Columbus, Ohio offers residents $100 to get Vaccinated

Coronavirus Covid-19 Vaccine bottle with US money

As vaccination rates miss arbitrary goals, Ohio has concocted a plan to increase turnout. No, the state isn’t offering weed like they are in Washington. Ohio is instead offering its unvaccinated residence their own money.

On Monday, the Columbus city council approved a program to pay $50 per Pfizer jab or the full $100 for the single Johnson & Johnson vaccine. Reception to the program has been mixed, to say the least.

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City council president Elizabeth Brown said the plan aimed to “take any barrier they might have out of the picture”. Those barriers presumably being anything from procrastination to justifiable skepticism or even a medical condition that legitimately excludes them from being vaccinated. A condition like a heart issue, for example; the CDC itself has exclaimed that the mRNA vaccine has a stronger link to cardiac inflammation than what is typically found – namely in younger males.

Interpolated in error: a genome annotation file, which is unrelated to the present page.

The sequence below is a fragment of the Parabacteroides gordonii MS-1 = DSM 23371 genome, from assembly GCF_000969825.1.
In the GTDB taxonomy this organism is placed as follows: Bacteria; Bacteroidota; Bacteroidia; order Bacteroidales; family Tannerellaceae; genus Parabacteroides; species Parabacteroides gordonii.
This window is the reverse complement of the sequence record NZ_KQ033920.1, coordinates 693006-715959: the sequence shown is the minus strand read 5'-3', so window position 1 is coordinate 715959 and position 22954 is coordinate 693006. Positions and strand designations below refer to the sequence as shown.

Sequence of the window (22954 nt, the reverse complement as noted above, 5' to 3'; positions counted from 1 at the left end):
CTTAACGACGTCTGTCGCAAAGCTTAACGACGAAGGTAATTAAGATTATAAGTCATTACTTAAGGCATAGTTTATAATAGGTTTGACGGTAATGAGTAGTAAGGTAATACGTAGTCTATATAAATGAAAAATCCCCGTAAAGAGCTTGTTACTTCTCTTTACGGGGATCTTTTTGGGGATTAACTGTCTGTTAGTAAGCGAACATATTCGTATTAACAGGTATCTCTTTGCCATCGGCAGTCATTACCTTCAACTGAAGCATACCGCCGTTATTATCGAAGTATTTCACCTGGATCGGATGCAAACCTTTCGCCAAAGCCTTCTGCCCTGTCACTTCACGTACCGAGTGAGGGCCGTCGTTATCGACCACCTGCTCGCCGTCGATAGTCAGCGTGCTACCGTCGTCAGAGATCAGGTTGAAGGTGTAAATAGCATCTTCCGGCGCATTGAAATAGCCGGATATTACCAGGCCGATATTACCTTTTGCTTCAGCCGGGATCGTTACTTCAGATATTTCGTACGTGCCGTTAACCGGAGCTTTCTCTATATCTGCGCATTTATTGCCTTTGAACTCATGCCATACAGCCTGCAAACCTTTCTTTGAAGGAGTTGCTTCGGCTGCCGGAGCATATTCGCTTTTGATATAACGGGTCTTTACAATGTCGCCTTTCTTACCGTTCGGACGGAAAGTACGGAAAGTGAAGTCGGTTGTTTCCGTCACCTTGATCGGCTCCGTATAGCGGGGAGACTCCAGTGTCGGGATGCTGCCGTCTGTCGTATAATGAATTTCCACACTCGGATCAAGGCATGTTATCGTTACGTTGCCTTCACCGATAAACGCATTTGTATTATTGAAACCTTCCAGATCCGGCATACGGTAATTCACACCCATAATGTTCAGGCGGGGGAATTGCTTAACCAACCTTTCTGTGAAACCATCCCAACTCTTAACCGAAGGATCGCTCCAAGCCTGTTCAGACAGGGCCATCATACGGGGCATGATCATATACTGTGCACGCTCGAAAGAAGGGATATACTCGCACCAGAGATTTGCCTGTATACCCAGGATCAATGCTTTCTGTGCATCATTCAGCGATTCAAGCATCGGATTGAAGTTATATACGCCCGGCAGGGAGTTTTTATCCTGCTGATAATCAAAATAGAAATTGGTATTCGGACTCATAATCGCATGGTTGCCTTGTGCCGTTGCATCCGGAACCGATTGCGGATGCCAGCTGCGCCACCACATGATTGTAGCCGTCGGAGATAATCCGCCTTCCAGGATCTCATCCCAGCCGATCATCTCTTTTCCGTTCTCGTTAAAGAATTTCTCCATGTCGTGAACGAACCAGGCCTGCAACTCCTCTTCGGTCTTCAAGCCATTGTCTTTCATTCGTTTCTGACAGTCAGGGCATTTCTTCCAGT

Columbus has appropriated $275,000 to fund the program, making 2750 residence eligible for their $100 back. This program is made all the more enticing and all them less ethical when you consider the poverty rate of Columbus residence. According to the 2017 ACS, the number of Columbus residence that were in poverty at the conclusion of the 5-year study sat at 20.8%. That percentage could have, in no way, been elevated by the shuttering of hundreds of small businesses wiped out by year-long lockdowns and riots.

Regardless of the concerns, be they reasonable or not, efforts to increase vaccination rates continue. Little credence is lent to conciliation between patient and doctor. Taking advantage of financial hardship to leverage a medical initiative that is not one-size-fits-all is creepy at best and sinister at worst.


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